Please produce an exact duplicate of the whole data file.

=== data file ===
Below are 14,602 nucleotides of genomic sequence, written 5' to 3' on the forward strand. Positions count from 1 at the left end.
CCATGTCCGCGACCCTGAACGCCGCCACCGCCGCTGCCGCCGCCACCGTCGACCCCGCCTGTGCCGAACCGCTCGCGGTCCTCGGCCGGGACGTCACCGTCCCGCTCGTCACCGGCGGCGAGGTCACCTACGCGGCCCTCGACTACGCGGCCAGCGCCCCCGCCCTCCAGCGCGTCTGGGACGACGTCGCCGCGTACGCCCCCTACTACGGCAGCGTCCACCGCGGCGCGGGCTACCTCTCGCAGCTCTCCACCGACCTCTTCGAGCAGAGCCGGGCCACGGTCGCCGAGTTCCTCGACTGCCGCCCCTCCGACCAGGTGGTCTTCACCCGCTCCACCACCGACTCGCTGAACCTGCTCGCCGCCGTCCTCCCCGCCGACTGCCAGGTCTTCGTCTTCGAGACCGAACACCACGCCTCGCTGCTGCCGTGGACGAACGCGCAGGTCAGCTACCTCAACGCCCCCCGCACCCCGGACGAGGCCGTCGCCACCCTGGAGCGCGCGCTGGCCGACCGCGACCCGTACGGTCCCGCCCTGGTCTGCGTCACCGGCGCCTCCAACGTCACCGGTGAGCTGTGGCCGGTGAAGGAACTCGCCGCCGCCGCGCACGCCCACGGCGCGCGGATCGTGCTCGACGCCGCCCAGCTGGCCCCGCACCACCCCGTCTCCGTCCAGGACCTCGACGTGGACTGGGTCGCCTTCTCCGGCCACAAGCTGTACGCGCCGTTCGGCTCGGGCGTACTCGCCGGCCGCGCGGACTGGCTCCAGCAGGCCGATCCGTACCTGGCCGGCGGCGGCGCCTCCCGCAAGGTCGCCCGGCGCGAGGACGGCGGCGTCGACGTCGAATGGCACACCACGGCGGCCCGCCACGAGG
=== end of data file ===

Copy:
Below are 14,602 nucleotides of genomic sequence, written 5' to 3' on the forward strand. Positions count from 1 at the left end.
CCATGTCCGCGACCCTGAACGCCGCCACCGCCGCTGCCGCCGCCACCGTCGACCCCGCCTGTGCCGAACCGCTCGCGGTCCTCGGCCGGGACGTCACCGTCCCGCTCGTCACCGGCGGCGAGGTCACCTACGCGGCCCTCGACTACGCGGCCAGCGCCCCCGCCCTCCAGCGCGTCTGGGACGACGTCGCCGCGTACGCCCCCTACTACGGCAGCGTCCACCGCGGCGCGGGCTACCTCTCGCAGCTCTCCACCGACCTCTTCGAGCAGAGCCGGGCCACGGTCGCCGAGTTCCTCGACTGCCGCCCCTCCGACCAGGTGGTCTTCACCCGCTCCACCACCGACTCGCTGAACCTGCTCGCCGCCGTCCTCCCCGCCGACTGCCAGGTCTTCGTCTTCGAGACCGAACACCACGCCTCGCTGCTGCCGTGGACGAACGCGCAGGTCAGCTACCTCAACGCCCCCCGCACCCCGGACGAGGCCGTCGCCACCCTGGAGCGCGCGCTGGCCGACCGCGACCCGTACGGTCCCGCCCTGGTCTGCGTCACCGGCGCCTCCAACGTCACCGGTGAGCTGTGGCCGGTGAAGGAACTCGCCGCCGCCGCGCACGCCCACGGCGCGCGGATCGTGCTCGACGCCGCCCAGCTGGCCCCGCACCACCCCGTCTCCGTCCAGGACCTCGACGTGGACTGGGTCGCCTTCTCCGGCCACAAGCTGTACGCGCCGTTCGGCTCGGGCGTACTCGCCGGCCGCGCGGACTGGCTCCAGCAGGCCGATCCGTACCTGGCCGGCGGCGGCGCCTCCCGCAAGGTCGCCCGGCGCGAGGACGGCGGCGTCGACGTCGAATGGCACACCACGGCGGCCCGCCACGAGG